Now you could launch from Toronto, which sits at 43.65°N and goes at 750 miles per hour.

Image: Google Maps

Note that you could just skirt the US border for the first 80 miles, at which point you might just no longer be violating their airspace. Plus there’s a good hundred miles of open water to crash into if you are having a bad problem and you do not go to space that day. But if the residents of Toronto Island (yes, Americans, Toronto has an island) don’t take kindly to the sound of airplane engines, I’m guessing rockets are pretty much right out.

So what about the Canadian east coast? Top on that list would be Cape Sable Island, the southernmost point in Nova Scotia.

Image: Google Maps

Cape Sable Island sits at 43.47°N — that’s south of Toronto — and at 753 miles per hour gets you a full 3 miles per hour more than Ontario’s capital (not Canada’s! Americans take note!). It’s not the best — compared with Kennedy Space Center it starts you off at a 158 mile-per-hour deficit — but that’s not the worst idea ever. It could potentially work, if we ever started to launch our own rockets some day. A couple of companies have suggested Alder Point, also in Nova Scotia, but a good deal northeast, and I’m not sure of the reasoning there.

But there’s one other alternative: colonialism!

(This is where the post gets funny, kind of.)

See, France launches rockets. (Did you know that? They do.) And they do it out of Guiana, a French colony (“overseas department and region of France”) on the east coast of South America. (Did you know France still had a colony in South America? They do.)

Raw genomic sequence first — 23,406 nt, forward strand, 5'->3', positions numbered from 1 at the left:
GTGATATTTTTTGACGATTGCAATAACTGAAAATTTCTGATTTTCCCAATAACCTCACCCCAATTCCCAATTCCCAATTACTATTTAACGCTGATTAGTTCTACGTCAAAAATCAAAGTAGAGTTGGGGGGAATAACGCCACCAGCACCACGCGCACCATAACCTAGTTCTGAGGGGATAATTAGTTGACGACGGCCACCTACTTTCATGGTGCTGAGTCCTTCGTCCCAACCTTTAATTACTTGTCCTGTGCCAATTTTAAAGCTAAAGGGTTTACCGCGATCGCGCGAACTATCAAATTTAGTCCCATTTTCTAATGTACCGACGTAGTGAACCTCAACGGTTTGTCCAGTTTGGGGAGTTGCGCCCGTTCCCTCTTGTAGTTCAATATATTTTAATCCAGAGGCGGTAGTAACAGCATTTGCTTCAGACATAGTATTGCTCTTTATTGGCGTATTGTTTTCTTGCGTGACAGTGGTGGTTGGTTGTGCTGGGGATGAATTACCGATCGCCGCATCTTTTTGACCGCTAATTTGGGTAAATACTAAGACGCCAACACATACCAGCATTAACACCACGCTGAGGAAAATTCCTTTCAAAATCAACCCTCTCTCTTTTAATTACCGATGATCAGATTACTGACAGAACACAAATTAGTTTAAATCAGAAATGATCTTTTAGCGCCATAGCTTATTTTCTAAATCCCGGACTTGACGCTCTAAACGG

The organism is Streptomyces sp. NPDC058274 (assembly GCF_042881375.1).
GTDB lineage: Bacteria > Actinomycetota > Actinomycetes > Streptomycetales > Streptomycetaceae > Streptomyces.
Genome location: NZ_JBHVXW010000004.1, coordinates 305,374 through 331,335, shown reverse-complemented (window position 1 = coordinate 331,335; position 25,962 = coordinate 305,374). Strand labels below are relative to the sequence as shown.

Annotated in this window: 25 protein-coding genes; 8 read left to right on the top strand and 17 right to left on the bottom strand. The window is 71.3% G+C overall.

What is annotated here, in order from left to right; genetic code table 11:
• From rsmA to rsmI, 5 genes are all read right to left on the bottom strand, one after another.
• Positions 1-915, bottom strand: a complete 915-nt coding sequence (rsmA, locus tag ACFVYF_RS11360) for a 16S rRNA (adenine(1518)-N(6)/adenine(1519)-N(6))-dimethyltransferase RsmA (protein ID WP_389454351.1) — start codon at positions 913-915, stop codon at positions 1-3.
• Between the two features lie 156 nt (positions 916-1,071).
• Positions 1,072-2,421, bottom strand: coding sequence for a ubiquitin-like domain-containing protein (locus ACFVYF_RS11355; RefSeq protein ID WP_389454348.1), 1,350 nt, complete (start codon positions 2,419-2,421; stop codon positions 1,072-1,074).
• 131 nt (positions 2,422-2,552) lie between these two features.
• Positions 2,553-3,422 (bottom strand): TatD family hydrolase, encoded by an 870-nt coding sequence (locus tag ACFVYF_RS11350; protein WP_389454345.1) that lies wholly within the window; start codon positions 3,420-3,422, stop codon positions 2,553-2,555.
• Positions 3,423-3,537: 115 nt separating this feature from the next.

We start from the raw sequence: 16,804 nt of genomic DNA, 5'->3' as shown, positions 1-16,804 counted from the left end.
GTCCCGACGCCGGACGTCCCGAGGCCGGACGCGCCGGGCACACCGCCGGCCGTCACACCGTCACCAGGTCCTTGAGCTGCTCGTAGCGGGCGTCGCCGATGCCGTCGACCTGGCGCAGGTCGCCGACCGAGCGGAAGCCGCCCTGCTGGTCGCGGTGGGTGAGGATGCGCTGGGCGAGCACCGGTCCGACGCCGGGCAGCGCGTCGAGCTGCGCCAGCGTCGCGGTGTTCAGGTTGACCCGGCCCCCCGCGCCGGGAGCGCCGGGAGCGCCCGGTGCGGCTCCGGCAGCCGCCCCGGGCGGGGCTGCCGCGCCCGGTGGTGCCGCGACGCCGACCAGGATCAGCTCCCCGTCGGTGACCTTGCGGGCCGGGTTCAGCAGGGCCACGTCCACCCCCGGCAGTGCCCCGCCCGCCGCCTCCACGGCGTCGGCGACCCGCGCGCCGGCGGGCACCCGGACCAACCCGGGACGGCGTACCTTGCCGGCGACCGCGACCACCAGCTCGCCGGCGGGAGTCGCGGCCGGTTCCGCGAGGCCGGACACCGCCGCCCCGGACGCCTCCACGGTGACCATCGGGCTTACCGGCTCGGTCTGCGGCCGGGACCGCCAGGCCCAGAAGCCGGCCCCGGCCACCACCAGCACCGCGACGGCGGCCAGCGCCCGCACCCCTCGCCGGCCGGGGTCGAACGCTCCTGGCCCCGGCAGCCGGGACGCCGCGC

And maybe Canada could get in on that game.

See, for decades, on and off, people have been suggesting that the lovely little islands of Turks and Caicos should join Canada as another province.

Image: Google Maps

If they did that, we’d have a lovely little spot only 21.69°N, with 964 miles per hour for free, and a whole lot of ocean to the east in case of Rapid Unscheduled Disassemblies. Of course we’d have to build up a rocket construction infrastructure there, and of course we’d need to actually have them join the country, and the whole thing would probably be impossible from a logistical standpoint anyway, but hey — options, people!

Anyway, before you go getting excited, Canada doesn’t even have a program for orbital rockets, and given all the red tape and politics, it’ll probably never happen. But if it did, well, we’d have options.

Have a great day, people. I’m going to spend mine imagining the residents of Toronto Island freaking out about the thunderous roar of Canadian orbital rockets.


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Richard Ford Burley is a human, writer, and doctoral candidate at Boston College, as well as Deputy Managing Editor at Ledger, the first academic journal devoted to Bitcoin and other cryptocurrencies. In his spare time he writes about science, skepticism, feminism, and futurism here at This Week In Tomorrow.